The Cubs played all the way past Halloween last fall, then hit the town, having epic celebrations, going on TV shows, having streets named after them, etc. 

Then, before you know it, there's Cubs Convention again. And shortly after that, pitchers and catchers report. 

From there, the "title defense" season began, featuring a lackluster first half and a second half that took a tremendous amount of energy just to stave off the Milwaukee Brewers and St. Louis Cardinals in the NL Central and get into the postseason.

Oh yeah, and then that series with the Nationals where the Cubs squeaked out a trio of victories by the slimest of margins.

These Cubs have never really had anything resembling a break. 

However, they're now just one game away from getting that rest they so badly need (and deserve).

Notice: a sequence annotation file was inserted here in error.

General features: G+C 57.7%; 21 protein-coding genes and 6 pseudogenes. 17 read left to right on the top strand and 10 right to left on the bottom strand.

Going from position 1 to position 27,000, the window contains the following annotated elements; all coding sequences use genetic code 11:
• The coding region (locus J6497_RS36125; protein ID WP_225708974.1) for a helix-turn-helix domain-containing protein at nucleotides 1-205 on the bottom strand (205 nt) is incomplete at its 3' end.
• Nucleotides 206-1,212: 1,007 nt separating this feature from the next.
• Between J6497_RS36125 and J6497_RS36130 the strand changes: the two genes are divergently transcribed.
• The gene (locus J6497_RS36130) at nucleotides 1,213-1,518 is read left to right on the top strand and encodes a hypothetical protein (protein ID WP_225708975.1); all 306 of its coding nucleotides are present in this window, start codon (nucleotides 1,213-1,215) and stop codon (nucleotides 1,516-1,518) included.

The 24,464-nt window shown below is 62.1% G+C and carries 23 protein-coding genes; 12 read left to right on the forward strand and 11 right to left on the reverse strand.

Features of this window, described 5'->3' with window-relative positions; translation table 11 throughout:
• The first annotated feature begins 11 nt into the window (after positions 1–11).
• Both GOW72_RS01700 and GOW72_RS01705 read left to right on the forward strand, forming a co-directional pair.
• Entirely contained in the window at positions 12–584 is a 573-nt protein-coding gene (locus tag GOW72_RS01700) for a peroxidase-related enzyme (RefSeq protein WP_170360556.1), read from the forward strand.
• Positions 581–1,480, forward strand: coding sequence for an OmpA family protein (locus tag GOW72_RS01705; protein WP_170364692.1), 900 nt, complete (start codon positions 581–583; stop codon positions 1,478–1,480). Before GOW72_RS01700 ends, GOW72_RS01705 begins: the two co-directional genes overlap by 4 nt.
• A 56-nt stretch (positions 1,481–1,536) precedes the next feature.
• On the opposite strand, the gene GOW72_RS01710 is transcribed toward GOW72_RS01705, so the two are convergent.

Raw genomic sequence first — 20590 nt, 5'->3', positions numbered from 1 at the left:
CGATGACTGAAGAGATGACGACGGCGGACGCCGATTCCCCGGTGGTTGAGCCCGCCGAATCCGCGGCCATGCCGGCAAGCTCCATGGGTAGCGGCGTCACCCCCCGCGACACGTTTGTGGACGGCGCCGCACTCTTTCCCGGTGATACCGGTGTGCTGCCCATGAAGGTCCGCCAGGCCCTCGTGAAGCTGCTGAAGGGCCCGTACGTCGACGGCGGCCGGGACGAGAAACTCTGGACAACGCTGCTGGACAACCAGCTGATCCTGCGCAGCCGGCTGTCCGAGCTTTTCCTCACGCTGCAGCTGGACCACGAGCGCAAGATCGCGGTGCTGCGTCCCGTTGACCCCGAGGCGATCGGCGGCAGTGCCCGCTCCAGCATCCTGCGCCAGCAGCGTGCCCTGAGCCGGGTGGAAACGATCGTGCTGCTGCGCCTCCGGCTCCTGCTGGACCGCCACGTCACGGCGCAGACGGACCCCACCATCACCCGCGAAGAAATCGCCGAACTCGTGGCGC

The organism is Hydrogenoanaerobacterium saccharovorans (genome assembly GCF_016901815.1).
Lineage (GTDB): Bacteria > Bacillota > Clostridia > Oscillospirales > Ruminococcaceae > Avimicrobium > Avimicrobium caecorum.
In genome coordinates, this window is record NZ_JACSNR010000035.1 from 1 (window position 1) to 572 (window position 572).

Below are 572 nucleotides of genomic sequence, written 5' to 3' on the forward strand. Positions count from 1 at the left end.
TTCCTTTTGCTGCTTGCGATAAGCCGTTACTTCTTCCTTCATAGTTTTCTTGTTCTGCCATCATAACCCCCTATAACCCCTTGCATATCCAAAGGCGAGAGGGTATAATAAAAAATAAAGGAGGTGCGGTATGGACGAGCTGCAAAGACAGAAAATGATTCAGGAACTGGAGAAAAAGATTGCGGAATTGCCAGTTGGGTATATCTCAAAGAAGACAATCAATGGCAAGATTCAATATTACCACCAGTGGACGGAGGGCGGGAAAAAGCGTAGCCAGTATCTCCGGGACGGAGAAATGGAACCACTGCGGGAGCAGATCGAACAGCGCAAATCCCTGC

Ben Zobrist breaks down how Dodgers pitching has made Cubs offense disappear

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USA TODAY

Ben Zobrist breaks down how Dodgers pitching has made Cubs offense disappear

Ben Zobrist didn’t look for any deeper meaning in Kyle Schwarber’s first-inning homer off Yu Darvish on Tuesday night at Wrigley Field, or hope that one swing could change the entire momentum of this National League Championship Series against the Los Angeles Dodgers.

Zobrist knows what it takes to win in October, the Cubs identifying him as the missing piece to their lineup after he helped transform the 2015 Kansas City Royals into a championship team, and then getting a World Series MVP return on their $56 million investment.

That “Schwarbomb” turned out to be fool’s gold, the only run the Cubs would score in front of a quiet, low-energy crowd of 41,871, the defending champs one more loss away from golfing/hunting/fishing/signing autographs at memorabilia shows.